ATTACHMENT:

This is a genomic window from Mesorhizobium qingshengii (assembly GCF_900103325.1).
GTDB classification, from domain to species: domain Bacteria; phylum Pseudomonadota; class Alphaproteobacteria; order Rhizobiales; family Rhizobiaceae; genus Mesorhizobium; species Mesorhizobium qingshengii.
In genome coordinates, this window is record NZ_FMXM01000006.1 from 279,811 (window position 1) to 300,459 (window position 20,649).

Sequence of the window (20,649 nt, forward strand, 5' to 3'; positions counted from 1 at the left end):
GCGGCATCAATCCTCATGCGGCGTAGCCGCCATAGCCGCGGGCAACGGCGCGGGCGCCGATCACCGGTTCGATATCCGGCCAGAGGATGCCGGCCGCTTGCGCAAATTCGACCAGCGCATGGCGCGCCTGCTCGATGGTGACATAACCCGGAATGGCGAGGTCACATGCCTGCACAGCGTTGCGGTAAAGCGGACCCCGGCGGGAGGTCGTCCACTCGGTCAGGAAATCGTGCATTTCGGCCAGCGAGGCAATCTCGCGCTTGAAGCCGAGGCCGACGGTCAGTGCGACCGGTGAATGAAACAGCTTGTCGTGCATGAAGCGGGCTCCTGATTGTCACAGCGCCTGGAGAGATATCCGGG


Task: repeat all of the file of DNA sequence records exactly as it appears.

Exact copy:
This is a genomic window from Mesorhizobium qingshengii (assembly GCF_900103325.1).
GTDB classification, from domain to species: domain Bacteria; phylum Pseudomonadota; class Alphaproteobacteria; order Rhizobiales; family Rhizobiaceae; genus Mesorhizobium; species Mesorhizobium qingshengii.
In genome coordinates, this window is record NZ_FMXM01000006.1 from 279,811 (window position 1) to 300,459 (window position 20,649).

Sequence of the window (20,649 nt, forward strand, 5' to 3'; positions counted from 1 at the left end):
GCGGCATCAATCCTCATGCGGCGTAGCCGCCATAGCCGCGGGCAACGGCGCGGGCGCCGATCACCGGTTCGATATCCGGCCAGAGGATGCCGGCCGCTTGCGCAAATTCGACCAGCGCATGGCGCGCCTGCTCGATGGTGACATAACCCGGAATGGCGAGGTCACATGCCTGCACAGCGTTGCGGTAAAGCGGACCCCGGCGGGAGGTCGTCCACTCGGTCAGGAAATCGTGCATTTCGGCCAGCGAGGCAATCTCGCGCTTGAAGCCGAGGCCGACGGTCAGTGCGACCGGTGAATGAAACAGCTTGTCGTGCATGAAGCGGGCTCCTGATTGTCACAGCGCCTGGAGAGATATCCGGG